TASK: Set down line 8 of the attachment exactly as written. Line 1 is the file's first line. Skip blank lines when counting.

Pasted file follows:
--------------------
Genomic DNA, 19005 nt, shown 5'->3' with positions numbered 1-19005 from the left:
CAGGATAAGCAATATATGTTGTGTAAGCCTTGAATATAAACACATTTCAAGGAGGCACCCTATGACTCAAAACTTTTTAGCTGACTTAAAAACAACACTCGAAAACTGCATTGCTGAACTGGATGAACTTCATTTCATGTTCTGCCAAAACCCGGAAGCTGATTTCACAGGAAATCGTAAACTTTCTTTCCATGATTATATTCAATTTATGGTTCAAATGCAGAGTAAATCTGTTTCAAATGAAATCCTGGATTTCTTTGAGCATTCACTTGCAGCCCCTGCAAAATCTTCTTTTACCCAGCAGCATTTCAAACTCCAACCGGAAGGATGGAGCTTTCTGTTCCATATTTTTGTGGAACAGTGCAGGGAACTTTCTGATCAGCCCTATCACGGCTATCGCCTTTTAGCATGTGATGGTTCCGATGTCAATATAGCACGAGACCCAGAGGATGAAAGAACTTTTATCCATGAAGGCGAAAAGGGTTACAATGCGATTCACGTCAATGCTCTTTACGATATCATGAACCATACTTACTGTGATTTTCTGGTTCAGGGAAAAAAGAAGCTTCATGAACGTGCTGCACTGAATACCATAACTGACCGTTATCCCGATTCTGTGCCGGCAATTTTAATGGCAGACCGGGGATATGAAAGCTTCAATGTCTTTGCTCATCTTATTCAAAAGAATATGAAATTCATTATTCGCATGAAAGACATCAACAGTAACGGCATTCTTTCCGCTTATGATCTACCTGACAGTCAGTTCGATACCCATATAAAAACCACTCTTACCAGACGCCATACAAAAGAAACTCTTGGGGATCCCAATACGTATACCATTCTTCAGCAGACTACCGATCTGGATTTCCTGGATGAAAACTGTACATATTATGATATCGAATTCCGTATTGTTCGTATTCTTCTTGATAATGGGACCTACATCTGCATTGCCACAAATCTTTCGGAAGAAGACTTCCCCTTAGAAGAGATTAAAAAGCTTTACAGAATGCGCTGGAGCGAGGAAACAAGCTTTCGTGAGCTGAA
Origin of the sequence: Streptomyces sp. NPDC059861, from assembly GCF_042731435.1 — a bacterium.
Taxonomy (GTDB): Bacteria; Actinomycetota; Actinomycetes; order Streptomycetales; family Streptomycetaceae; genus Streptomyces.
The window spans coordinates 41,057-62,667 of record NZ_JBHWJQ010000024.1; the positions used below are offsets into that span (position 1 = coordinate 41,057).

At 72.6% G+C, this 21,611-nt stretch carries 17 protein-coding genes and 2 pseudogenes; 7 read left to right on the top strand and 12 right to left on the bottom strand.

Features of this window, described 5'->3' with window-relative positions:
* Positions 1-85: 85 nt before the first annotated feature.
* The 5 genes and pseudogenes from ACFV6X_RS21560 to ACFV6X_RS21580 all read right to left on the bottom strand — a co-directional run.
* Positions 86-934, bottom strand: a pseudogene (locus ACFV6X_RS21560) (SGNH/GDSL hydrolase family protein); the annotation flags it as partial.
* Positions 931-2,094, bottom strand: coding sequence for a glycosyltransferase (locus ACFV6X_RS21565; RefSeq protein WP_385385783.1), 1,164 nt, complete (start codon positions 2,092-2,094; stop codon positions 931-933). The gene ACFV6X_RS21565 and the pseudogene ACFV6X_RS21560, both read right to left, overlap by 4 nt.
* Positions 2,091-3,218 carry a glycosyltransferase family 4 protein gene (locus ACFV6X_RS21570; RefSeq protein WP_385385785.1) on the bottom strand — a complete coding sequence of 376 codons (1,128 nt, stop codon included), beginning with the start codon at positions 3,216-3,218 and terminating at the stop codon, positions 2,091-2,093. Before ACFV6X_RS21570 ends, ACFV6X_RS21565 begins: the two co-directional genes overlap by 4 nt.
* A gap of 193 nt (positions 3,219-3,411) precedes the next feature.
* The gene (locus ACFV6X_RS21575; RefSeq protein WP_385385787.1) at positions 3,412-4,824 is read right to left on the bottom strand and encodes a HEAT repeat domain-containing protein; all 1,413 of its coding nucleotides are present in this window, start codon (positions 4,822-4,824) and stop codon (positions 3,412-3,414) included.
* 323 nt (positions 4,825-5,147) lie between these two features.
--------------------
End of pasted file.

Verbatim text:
* Positions 1-85: 85 nt before the first annotated feature.